Interferometric scanning utilizes piezoelectric transducers (also known as PZT ceramics) to translate the sample or the reference arm in the interferometer (which is normally incorporated in the optical microscope objective), with respect to the fixed sensor. For white-light scanning interferometry, the scan range provided by PZT elements can be about 100 μm, while for conventional phase-shifting interferometry scanning is typically limited to a few wavelengths of light, or less than 1 μm. PZT translators are used because they provide very smooth motion with quick response over the small distances required for phase-shifting measurements and because they can be easily controlled by either closed-loop control techniques (such a by linear-variable-differential-transformer position sensing--LVDT) or by open-loop configurations.
One of the major disadvantages of PZT translators, though, is their limited range of operation, typically within 100 μm, which greatly limits the application of vertical scanning techniques for profiling rough surfaces. Another drawback is the hysteresis effects inherent in the cyclical electromechanical operation of the PZT material, which requires closed-loop feedback or sophisticated control algorithms to ensure consistency of measurements. A third problem is the nonlinear response of piezoelectric elements to applied voltages, which also requires corrective control schemes to obtain reliable measurements. Finally, other disadvantages of piezoelectric transducers are high cost, high operating voltages (in the order of 100 or more volts), and the very delicate handling that they require.
As vertical scanning interferometry becomes a preferred method for measuring surface heights, a need has developed for instruments capable of scanning greater distances than PZT translators are able to cover. In addition, as greater scanning distances are spanned, the linearity of the scanning mechanism becomes more important in order to minimize the need for corrective measures. Therefore, this invention is directed at providing a broader-range, preferably linear scanning mechanism to increase the range of operation of white-light vertical scanning interferometry.
One primary objective of this invention is a vertical scanning approach that is usefully operable over a larger distance than available with conventional PZT translators, preferably over a range greater than 500 microns.
Another important goal of the invention is a method and apparatus that enable vertical scanning with no hysteresis effects.
Yet another goal is a method and apparatus that ensure scanning with minimal effects from nonlinearity of response of the scanning element.
Another objective of the invention is a mechanism that is operable at relatively low voltage.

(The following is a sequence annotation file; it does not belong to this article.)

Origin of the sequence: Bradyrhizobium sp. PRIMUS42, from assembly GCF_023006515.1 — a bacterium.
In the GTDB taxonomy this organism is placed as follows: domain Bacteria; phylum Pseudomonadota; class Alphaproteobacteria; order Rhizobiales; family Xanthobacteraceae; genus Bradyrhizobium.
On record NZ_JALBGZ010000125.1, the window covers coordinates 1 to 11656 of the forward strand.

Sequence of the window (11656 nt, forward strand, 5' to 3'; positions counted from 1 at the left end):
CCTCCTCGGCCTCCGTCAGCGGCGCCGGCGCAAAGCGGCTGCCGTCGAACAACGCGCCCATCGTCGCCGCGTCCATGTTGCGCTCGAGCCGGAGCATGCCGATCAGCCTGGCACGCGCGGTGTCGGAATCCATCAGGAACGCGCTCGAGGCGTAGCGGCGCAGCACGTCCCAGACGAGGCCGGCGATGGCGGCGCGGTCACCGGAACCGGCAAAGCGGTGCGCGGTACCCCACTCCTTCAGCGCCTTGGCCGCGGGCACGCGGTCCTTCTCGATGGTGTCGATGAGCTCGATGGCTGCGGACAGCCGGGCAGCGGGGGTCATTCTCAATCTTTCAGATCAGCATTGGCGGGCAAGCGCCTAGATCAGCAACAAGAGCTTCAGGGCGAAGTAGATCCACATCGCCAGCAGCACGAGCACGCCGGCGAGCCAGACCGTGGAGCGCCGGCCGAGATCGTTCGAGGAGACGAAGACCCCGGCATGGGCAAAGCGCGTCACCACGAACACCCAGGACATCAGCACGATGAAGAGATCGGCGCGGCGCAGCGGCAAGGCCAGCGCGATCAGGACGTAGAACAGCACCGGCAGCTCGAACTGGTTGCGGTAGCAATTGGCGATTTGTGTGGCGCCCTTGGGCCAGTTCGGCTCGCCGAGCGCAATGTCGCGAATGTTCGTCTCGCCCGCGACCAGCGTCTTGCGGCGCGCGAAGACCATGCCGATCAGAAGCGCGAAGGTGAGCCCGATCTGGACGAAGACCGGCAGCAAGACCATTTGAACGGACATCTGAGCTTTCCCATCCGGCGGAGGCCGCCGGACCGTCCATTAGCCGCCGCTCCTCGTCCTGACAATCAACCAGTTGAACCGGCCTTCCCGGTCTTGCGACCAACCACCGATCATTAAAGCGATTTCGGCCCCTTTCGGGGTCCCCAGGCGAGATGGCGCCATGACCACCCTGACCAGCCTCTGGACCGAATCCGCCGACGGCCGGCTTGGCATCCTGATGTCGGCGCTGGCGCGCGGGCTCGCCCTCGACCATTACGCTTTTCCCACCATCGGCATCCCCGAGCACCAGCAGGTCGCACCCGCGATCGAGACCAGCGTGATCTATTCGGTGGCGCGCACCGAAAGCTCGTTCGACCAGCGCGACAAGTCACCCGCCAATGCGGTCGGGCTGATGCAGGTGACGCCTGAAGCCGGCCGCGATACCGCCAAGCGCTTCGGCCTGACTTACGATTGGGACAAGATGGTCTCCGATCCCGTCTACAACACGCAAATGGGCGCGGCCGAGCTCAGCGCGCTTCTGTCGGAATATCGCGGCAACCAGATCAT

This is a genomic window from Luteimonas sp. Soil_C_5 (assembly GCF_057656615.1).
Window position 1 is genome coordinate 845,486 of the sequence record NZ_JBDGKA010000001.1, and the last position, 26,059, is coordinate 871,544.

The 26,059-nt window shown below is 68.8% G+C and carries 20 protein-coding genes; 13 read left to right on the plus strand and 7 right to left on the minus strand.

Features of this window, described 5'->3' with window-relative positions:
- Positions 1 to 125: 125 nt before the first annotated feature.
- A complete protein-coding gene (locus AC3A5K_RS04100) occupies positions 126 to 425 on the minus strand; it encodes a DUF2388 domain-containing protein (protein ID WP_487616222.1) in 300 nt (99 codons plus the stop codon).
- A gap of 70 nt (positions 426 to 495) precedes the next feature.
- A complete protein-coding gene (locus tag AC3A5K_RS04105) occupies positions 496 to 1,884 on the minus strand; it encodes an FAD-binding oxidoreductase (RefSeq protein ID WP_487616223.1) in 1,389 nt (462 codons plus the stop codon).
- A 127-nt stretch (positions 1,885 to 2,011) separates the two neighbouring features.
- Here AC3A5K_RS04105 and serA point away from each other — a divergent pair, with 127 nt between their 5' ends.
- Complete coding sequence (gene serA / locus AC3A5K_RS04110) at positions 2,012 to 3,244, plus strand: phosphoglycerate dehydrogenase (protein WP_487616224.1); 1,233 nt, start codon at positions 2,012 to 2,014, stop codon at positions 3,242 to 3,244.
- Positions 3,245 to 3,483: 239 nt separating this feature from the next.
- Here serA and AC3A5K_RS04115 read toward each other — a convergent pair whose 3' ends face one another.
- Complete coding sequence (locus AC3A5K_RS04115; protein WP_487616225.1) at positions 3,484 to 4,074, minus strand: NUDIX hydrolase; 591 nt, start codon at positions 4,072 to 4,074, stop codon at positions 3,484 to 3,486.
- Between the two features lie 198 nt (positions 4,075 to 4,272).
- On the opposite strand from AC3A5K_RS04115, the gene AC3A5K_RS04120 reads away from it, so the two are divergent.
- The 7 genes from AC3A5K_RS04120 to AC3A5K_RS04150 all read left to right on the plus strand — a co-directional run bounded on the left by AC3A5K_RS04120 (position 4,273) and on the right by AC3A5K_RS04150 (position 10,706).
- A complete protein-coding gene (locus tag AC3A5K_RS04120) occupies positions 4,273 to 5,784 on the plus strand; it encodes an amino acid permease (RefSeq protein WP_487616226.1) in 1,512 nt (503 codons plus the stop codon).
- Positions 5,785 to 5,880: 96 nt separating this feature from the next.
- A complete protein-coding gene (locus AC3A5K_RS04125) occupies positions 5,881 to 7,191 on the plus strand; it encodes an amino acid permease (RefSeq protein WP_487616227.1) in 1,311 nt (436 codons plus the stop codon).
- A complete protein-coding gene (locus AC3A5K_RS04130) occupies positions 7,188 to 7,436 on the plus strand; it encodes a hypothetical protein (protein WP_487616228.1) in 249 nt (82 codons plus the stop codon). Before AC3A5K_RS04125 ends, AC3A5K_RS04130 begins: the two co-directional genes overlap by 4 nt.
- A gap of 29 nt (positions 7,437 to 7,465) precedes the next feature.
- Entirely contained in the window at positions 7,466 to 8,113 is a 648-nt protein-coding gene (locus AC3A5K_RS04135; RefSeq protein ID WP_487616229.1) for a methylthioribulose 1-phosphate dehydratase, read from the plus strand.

Still another objective is a scanner of relatively rugged construction that does not require the high degree of care that is necessary while handling piezoelectric transducers.
A final objective is a design for a VSI instrument that can be implemented easily and economically according to the above stated criteria.
Therefore, according to these and other objectives, the present invention consists of an interferometer that utilizes a DC gear motor instead of a PZT translator in closed-loop configuration with an LVDT position sensor. The DC motor is connected to the scanning mechanism so that a rotational motion of the motor output-shaft produces a translation along the optical axis of either the sample or the optical objective of the interferometer. During scanning, the motor is driven by the input of a ramp signal into the system. The closed-loop feedback configuration is such that a constant, or nearly constant voltage is applied to the DC motor to produce a linear (constant speed) scan in response to the ramp input. Any non-linearity in the motion is corrected by an adjustment to the motor voltage. At the completion of the scan, the ramp input is removed and the motor is automatically returned to the starting position to satisfy the closed-loop condition. In order to maintain the image in focus on the sensor over the wide range of scanning, a pair of relay lenses is inserted in the optical path between the interferometer and the light detector.
Various other purposes and advantages of the invention will become clear from its description in the specification that follows and from the novel features particularly pointed out in the appended claims. Therefore, to the accomplishment of the objectives described above, this invention consists of the features hereinafter illustrated in the drawings, fully described in the detailed description of the preferred embodiment and particularly pointed out in the claims. However, such drawings and description disclose but one of the various ways in which the invention may be practiced.